Chilled tomato consommé with asparagus, peas, tomato concassé and basil

After the disaster of the foam that didn’t foam I desperately wanted success with this dish. It is SO unsatisfying to spend hours cooking something only to be left with a watery mess at the end of it. I accept the fact that over the course of this project I’ll have some failures, but for now, the sweet sweet smell of success was calling me – in the form of a Chilled Tomato Consommé. I was even going to brave having people over again. (GASP!)

Nothing out of the ordinary in this recipe. Just straight up supermarket bought ingredients. Oh the ease and convenience! The most challenging part was getting ripe and very ripe tomatoes – and that wasn’t challenging at all. The Fruit Market in Leichhardt (the one on the corner near AC Butchery) sorted me out. Can always trust the Italians to have plenty supply of over ripened tomatoes!

I made this a day a ahead, because I could, and I am all for ease and preparedness when entertaining.

All organised ❤

First up, I cooked the chopped vegetables until softened but not browned (about 10 minutes), then stirred in the tomato paste and chopped tomatoes (very ripe) and cooked for another 10 minutes.

Sweating the veg

From here, add all the flavourings – garlic, sugar, salt, basil, tarragon and thyme, along with the tomato juice – then bring to boil and simmer for 15 minutes.

Sorry! Bad photoshopping :/

At this point I tasted it and I could have taken it off the stove right there and then and blended it into a soup. Not that you would think that from my photo, it looks more like radioactive waste than a damn tasty tomato mix… but hey, I promise you I am slowly working on my photo skills!

I lined a colander with some muslin and poured in the mixture, pushing all the goodness of the vegies through with the back of a ladle.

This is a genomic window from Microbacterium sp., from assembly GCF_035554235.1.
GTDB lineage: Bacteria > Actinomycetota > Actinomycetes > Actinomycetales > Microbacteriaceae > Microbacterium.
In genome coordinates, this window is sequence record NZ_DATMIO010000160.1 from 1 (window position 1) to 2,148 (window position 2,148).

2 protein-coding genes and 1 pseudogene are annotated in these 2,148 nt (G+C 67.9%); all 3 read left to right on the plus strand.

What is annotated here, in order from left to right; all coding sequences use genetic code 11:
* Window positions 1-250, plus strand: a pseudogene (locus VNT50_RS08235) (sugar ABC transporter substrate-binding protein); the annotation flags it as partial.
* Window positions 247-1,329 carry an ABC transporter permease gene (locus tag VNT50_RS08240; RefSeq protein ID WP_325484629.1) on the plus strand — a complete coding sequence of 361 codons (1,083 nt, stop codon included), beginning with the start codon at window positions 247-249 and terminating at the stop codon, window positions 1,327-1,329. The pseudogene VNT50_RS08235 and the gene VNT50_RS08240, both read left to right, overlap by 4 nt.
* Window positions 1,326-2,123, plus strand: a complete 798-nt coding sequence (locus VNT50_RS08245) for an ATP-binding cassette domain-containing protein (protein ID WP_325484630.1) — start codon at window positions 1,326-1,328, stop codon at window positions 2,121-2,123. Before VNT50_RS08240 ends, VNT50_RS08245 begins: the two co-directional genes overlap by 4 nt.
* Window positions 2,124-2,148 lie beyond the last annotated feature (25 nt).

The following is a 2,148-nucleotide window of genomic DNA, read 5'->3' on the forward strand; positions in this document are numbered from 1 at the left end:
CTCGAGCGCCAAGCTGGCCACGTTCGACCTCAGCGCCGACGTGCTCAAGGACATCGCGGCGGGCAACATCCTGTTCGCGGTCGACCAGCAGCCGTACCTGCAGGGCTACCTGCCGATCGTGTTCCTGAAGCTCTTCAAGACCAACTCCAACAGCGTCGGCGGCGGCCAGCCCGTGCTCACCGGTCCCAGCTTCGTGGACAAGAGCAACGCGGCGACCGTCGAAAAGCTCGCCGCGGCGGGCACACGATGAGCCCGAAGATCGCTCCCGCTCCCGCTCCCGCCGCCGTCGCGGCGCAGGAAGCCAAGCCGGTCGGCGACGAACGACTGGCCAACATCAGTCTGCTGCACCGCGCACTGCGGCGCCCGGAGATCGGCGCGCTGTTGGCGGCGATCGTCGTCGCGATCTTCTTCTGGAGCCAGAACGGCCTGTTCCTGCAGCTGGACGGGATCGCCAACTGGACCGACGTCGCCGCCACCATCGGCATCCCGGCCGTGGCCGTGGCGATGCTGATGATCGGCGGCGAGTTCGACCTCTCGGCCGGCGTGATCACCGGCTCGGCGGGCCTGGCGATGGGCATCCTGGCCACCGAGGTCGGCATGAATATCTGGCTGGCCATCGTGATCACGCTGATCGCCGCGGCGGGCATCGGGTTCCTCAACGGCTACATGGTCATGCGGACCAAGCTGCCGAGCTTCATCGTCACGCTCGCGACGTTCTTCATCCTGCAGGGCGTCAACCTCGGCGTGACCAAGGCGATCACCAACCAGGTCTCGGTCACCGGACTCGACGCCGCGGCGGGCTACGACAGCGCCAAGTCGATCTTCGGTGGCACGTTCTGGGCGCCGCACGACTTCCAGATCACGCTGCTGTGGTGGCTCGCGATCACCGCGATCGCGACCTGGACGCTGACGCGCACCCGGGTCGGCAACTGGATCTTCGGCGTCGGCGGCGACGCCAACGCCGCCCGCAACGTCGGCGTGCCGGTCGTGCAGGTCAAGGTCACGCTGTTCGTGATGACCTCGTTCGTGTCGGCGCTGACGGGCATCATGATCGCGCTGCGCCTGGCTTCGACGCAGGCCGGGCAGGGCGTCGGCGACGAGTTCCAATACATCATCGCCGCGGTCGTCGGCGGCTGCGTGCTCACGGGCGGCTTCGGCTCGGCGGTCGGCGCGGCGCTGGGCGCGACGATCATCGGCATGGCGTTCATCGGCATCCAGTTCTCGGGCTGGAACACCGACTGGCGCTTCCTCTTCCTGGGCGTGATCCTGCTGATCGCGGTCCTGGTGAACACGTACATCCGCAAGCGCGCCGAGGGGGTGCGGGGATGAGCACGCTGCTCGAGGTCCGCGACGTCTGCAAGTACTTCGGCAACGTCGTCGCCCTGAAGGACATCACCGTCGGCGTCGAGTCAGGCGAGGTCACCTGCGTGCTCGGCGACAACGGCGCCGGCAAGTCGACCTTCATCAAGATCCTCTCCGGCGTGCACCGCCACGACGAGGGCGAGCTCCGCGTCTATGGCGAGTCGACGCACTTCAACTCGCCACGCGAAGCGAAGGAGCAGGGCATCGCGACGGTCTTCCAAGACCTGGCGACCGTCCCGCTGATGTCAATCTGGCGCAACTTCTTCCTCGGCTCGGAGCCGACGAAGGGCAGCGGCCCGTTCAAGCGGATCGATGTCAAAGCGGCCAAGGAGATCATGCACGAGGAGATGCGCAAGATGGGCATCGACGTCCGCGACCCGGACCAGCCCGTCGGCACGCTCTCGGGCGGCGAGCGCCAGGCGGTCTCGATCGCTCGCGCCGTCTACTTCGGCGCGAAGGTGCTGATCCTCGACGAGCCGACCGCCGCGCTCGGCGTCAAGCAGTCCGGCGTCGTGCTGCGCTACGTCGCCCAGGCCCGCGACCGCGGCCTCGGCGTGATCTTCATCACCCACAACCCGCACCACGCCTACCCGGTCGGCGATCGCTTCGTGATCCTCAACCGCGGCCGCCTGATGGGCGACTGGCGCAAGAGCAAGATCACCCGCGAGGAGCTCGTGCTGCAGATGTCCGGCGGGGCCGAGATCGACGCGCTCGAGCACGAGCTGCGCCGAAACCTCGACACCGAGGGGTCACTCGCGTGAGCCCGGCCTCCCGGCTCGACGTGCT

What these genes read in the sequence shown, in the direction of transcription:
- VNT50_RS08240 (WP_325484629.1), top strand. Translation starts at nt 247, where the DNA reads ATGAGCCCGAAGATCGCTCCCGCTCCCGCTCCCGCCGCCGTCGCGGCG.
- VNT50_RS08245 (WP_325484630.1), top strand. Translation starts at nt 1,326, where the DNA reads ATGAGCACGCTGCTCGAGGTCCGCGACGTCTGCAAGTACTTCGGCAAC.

What you might not be able to tell in that last pic, is that is the tomato liquid is in a bowl that is set in a larger bowl filled with iced water, to allow it to cool quickly. While it was cooling I washed and sterilised the muslin to re-use later in the recipe. So far, so easy and it was on to the preparation of the “clarifying mix”.

Below in the food processor, the ripe tomatoes, basil and tarragon stems, peppercorns and egg whites…

Yup, EGG WHITES. In the food processor. Can  you guess how this is going to turn out?

Ripe tomatoes, basil, tarragon stems, egg whites


Finally achieved a foam, albeit not very tasty

The next part of the recipe I read over, several times. “Pour the cold tomato liquid into a large pan and add the clarifying mixture.”  Ok, so they want me to add this frothy egg white tomato foam to my beautiful tomato liquid? Okaaaayy…

Okaay-aay, if you say so Gordon. I can’t possibly see how doing that is going to make anything resemble a pretty dish, but at this point, faith in the cookbook is all I got.

“Bring slowly to a boil, all the while whisking vigorously to create a layer of ‘egg white foam’ over the surface.”

“Once the liquid reaches a boil, reduce the heat and simmer gently, undisturbed for 15 minutes; the stock will gradually become clear.”  As I allowed it to do this, the foam took on a life of its own, bubbling away like a psychotic, pink, consommé clarifying monster.

It got darker as it cooked, which was great, because it has to take all the redness out of the tomato liquid  AND FOLKS, I THINK WE MAY HAVE A WINNER HERE!

Pink to orange...

It's alive! mwahahahaa